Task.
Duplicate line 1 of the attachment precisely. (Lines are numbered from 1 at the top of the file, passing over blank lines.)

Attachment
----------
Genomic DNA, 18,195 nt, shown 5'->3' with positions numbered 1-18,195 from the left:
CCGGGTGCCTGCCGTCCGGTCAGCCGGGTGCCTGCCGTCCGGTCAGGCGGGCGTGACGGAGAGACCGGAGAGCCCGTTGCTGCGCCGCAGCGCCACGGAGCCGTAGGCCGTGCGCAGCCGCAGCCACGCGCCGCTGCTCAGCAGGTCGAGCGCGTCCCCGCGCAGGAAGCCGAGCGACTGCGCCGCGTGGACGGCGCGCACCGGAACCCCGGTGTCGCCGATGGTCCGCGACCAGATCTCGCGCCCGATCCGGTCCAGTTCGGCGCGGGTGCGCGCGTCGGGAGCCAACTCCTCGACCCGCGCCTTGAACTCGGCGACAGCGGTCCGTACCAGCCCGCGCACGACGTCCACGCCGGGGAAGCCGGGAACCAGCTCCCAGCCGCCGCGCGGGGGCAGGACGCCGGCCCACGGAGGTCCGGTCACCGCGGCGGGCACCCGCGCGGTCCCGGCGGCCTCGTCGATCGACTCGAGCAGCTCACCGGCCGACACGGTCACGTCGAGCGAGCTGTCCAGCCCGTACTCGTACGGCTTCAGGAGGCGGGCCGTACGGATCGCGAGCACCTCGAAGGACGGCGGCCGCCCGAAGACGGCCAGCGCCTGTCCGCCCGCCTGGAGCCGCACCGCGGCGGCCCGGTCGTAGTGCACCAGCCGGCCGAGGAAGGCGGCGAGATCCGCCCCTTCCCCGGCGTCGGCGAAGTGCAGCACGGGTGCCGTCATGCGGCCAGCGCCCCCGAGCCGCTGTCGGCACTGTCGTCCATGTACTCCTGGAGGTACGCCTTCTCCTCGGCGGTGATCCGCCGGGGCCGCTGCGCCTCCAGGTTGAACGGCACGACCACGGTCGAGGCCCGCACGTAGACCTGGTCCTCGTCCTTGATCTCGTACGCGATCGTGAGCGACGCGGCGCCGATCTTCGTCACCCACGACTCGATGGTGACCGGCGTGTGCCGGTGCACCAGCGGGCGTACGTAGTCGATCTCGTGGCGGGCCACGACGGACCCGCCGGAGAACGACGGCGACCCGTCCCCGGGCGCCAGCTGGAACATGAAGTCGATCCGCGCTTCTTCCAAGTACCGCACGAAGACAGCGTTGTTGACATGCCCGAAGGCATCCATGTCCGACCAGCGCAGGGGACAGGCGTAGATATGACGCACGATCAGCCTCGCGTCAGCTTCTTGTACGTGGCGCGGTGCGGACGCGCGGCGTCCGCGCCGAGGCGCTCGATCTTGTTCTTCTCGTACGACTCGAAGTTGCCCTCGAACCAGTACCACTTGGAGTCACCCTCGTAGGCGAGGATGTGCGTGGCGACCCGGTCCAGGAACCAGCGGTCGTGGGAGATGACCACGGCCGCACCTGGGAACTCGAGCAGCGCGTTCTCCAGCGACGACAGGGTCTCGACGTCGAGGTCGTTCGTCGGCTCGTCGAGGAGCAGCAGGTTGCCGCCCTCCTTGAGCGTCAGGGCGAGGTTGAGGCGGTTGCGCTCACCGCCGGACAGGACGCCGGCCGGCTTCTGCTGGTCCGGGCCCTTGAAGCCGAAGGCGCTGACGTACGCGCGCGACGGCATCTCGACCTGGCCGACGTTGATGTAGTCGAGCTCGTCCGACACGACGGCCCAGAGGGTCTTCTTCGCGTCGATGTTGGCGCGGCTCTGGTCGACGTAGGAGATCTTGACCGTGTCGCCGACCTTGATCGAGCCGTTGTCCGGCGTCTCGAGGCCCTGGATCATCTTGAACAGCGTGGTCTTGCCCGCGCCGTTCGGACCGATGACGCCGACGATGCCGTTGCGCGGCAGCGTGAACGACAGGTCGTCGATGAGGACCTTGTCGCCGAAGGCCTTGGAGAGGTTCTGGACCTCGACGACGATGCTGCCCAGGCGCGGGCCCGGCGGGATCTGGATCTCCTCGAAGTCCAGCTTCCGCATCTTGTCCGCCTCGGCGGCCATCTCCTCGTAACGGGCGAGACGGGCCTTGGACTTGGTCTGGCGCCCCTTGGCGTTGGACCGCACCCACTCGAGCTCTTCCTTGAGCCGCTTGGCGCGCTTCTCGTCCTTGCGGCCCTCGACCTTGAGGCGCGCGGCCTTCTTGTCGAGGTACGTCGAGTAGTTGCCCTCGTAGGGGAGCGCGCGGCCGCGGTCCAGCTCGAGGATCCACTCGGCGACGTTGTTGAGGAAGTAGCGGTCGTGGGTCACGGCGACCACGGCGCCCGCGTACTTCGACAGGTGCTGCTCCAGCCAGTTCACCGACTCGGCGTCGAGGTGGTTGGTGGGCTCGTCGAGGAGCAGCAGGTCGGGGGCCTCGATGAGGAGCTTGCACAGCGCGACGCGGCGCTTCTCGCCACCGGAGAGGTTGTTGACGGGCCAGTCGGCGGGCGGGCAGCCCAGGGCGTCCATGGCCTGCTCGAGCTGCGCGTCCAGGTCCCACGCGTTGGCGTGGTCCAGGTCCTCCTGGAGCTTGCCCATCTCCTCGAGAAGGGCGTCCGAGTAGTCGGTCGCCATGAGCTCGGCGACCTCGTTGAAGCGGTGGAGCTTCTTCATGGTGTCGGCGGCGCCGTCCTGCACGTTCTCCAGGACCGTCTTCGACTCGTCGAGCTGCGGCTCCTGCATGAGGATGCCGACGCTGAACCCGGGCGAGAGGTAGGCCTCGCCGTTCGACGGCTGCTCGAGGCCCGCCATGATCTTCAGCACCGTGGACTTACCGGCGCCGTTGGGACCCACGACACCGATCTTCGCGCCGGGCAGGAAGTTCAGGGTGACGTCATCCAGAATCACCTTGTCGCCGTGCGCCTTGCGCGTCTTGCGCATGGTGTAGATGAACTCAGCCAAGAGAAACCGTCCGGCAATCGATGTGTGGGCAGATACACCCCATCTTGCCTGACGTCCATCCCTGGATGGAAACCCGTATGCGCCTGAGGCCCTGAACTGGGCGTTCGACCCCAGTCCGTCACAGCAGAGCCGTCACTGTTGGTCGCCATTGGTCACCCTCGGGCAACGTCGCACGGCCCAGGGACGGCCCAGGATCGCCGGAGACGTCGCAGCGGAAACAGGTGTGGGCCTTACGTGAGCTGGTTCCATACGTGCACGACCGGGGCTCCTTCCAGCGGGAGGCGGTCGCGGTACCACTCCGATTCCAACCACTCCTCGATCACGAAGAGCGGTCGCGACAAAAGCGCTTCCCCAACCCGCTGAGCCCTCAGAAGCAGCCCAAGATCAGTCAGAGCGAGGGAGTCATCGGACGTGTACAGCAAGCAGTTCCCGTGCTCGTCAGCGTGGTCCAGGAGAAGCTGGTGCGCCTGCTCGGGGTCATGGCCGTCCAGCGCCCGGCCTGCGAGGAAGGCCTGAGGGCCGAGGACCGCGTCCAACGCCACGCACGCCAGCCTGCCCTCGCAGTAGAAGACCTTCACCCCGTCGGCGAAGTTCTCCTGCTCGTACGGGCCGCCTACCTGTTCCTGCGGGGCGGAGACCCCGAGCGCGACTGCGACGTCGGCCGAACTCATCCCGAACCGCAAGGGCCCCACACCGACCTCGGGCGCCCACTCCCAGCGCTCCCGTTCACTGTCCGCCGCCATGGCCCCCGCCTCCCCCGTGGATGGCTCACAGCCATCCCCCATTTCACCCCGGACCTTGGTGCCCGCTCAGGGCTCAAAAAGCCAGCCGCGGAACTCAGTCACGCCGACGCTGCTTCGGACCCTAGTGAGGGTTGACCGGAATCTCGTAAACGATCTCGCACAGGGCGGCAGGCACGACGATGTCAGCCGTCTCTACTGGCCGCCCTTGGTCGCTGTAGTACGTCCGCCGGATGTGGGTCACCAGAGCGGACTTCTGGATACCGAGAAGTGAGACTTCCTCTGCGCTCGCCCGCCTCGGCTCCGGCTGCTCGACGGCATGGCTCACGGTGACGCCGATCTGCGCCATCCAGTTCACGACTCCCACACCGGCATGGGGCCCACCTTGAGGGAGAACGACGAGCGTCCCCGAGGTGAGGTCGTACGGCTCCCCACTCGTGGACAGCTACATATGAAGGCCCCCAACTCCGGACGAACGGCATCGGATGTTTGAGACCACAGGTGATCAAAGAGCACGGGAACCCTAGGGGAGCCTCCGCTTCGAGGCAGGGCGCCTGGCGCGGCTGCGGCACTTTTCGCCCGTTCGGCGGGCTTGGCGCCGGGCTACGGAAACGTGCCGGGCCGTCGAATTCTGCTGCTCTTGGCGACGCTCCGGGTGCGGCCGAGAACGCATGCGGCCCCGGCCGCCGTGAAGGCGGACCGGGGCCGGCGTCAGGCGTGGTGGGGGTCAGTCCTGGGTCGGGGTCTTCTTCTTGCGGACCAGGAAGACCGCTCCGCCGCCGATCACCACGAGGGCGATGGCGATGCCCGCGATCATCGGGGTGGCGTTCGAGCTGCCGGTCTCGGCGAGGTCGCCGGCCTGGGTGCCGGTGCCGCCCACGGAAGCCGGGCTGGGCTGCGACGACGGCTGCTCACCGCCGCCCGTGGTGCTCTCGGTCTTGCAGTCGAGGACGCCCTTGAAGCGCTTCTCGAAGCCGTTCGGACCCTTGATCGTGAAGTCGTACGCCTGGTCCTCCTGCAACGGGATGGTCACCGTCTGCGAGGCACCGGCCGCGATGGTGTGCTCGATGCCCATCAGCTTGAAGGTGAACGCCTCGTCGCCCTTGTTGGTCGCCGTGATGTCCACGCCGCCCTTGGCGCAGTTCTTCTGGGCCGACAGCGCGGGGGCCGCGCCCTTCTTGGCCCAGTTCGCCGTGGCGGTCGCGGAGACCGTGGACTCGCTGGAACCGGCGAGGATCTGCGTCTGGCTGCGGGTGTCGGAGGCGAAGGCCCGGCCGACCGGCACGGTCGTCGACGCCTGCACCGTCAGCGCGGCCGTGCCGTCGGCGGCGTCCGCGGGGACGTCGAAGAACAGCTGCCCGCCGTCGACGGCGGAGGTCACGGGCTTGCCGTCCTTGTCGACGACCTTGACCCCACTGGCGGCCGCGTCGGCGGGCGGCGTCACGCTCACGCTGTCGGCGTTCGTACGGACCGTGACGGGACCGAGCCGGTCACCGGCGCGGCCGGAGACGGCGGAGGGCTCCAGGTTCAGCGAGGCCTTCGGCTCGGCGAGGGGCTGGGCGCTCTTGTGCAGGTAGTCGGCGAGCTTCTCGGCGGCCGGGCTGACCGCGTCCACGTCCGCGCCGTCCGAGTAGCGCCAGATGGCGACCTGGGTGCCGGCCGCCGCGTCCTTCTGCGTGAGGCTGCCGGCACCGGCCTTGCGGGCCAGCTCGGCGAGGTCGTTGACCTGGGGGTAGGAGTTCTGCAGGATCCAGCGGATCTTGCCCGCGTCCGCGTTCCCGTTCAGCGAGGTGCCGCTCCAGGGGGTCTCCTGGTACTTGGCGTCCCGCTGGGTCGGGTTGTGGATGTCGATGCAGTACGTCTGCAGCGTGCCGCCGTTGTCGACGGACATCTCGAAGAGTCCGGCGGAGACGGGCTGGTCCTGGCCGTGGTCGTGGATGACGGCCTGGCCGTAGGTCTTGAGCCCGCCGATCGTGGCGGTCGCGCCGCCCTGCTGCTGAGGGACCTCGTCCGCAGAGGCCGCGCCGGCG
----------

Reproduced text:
Genomic DNA, 18,195 nt, shown 5'->3' with positions numbered 1-18,195 from the left: